Friday 2 May 2014

Review: Esther Waters, George Moore (1894)

George Moore

Esther Waters is a novel which has a kitchen maid as its heroine, morality as its subject, and a distaste for hypocrisy at its core. It is a novel which discusses what other nineteenth-century texts only hint at and appears strikingly modern, while still being embedded in its time (the slang of the race track, the conversation in the public house, journeying through London streets at night). Working class orphan Esther raises her illegitimate child alone in a world which is deeply hostile to her – but she is no Tess Durbeyfield. She faces poverty and homelessness, while never becoming a tragic figure, and exposes the faults of those around her through her forthright honesty and pragmatic approach to leading a moral life. 

For general readers: Esther Waters has an immediacy which is appealing to modern readers and its focus on working class characters is also attractive, given our interest in servants and worker characters, from TV shows like The Mill and Downton Abbey, to our tastes in Victorian stage comedy. Don’t expect pages of lengthy description or narrative exposition – this feels raw and real.

Yet the reading experience is a little uneven. Long sections of dialogue about racehorses can be hard work, even if our confusion is meant to mirror that of the initially naïve and unworldly Esther, brought up by the Plymouth Brethren, and so entirely ignorant of gambling. And there are leaps in time which can be a little unsettling, especially given it still seems something of a surprise for little Jackie, an illegitimate child in a novel, to survive his infancy.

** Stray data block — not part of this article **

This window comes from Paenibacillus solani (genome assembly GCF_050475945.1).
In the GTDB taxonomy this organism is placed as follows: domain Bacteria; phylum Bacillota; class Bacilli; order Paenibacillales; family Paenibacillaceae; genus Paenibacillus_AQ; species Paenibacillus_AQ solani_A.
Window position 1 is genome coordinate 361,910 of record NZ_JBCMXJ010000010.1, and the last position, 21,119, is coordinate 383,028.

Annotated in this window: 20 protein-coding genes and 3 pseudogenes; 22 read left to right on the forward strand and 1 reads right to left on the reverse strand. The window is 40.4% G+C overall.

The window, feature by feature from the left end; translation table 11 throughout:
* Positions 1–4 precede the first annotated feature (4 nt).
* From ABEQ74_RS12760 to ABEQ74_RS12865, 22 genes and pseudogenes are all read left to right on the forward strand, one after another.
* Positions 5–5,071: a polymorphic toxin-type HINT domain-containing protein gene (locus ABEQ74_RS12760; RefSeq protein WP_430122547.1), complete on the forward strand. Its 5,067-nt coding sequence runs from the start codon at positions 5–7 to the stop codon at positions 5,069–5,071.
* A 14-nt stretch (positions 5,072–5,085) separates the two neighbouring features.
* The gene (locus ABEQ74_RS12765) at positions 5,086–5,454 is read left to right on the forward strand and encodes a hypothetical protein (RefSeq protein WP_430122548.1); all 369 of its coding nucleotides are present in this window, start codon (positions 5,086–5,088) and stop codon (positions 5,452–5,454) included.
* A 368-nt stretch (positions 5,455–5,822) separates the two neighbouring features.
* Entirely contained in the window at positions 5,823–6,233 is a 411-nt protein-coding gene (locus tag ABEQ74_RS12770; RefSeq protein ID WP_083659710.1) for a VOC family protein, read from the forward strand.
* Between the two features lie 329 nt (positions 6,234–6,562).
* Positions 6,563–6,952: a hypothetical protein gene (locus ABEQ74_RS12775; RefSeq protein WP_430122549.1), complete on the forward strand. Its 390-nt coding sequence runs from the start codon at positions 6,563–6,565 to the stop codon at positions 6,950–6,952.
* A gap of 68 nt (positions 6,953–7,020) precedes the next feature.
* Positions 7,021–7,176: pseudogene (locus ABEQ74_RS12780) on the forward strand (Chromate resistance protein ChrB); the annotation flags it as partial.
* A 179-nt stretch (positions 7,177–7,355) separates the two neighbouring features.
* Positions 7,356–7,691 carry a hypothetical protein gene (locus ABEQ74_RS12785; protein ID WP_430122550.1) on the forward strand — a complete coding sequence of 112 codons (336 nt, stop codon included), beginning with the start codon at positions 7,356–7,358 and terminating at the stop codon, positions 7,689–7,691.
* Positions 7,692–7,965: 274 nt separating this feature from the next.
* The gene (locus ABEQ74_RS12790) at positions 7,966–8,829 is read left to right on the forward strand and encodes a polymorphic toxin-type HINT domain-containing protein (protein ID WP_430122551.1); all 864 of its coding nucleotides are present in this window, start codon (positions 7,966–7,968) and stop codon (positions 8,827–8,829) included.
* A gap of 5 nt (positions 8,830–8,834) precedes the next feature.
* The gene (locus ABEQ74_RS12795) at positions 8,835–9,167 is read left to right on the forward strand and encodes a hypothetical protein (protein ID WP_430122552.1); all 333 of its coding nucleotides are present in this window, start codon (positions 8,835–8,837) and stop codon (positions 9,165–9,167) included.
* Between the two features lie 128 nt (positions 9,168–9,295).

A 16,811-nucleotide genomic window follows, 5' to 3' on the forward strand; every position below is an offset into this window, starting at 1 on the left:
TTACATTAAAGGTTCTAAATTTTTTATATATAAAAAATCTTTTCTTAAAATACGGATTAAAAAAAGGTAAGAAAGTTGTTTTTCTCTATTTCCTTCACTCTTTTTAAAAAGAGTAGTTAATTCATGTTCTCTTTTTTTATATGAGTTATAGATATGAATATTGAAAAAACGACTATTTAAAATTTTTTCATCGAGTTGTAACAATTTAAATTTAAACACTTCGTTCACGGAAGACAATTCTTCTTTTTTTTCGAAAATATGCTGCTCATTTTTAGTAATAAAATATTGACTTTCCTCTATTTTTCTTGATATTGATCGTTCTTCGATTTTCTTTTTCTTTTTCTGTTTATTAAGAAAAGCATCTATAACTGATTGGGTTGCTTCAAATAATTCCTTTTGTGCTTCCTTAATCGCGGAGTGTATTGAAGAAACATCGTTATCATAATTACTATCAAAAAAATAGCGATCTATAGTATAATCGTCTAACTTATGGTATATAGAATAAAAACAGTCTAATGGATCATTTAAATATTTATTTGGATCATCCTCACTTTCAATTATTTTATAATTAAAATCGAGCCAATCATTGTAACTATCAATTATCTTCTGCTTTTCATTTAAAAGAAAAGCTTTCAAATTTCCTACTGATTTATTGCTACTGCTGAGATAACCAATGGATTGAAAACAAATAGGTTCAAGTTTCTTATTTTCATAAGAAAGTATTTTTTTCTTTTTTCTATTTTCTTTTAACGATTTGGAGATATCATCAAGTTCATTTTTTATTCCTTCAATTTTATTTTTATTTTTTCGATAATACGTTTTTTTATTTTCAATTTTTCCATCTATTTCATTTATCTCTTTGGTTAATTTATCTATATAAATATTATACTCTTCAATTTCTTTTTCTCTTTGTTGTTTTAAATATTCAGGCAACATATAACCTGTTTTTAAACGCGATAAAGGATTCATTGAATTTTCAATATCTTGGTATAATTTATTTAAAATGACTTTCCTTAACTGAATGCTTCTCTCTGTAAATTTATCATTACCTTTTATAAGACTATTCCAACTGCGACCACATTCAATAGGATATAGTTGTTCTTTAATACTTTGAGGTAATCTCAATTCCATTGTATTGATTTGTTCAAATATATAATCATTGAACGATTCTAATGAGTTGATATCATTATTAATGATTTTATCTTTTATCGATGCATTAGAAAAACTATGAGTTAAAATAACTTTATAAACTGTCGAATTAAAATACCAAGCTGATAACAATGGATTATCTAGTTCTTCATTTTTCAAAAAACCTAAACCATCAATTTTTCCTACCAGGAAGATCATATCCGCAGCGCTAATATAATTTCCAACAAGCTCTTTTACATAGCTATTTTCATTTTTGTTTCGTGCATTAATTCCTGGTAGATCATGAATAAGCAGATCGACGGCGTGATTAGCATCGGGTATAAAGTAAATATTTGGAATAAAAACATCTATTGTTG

The passages I found most affecting were those which dealt with the physical and emotional consequences of Esther’s pregnancy (dealt with in a previous post), the terrible position of wet nurses, divided from their own children to nourish richer women’s, and Jackie’s confusion when caught between his two parents. Esther’s response to the unexpected return of an absentee father rings very true, alternating between her possessive and protective feelings towards her child. 

For students: Esther Waters naturally complements the study of ‘fallen woman’ literature, nineteenth-century censorship, the influence of French novelists, especially Zola, and the move in the 1890s towards writing we may consider ‘modern’ in bent. But there are other topics worthy of critical attention.

The treatment of Esther’s fellow servant Sarah in the courtroom, tried for stealing from her employers to fuel her partner’s gambling addiction, is an interesting point of contrast to the treatment of more aristocratic and middle-class women in my earlier series looking at women in the dock and witness box.

The kind of healing companionship between women which the novel deals with, in Esther’s partnerships with Miss Rice and Mrs Barfield, could also prove fruitful for study. These pairings are unequal (with Esther always definitively in the role of servant) but offer an alternative to the suffering incurred by male/female sexual relationships, and reminded me of the conclusion to a later novel which similarly deals with illegitimacy (yet here where sexual relations cross class lines) – E.M. Forster’s 1910 Howards End.

Which lesser known nineteenth-century novel would you like the Secret Victorianist to review next? Let me know here, on Facebook or by tweeting @SVictorianist!

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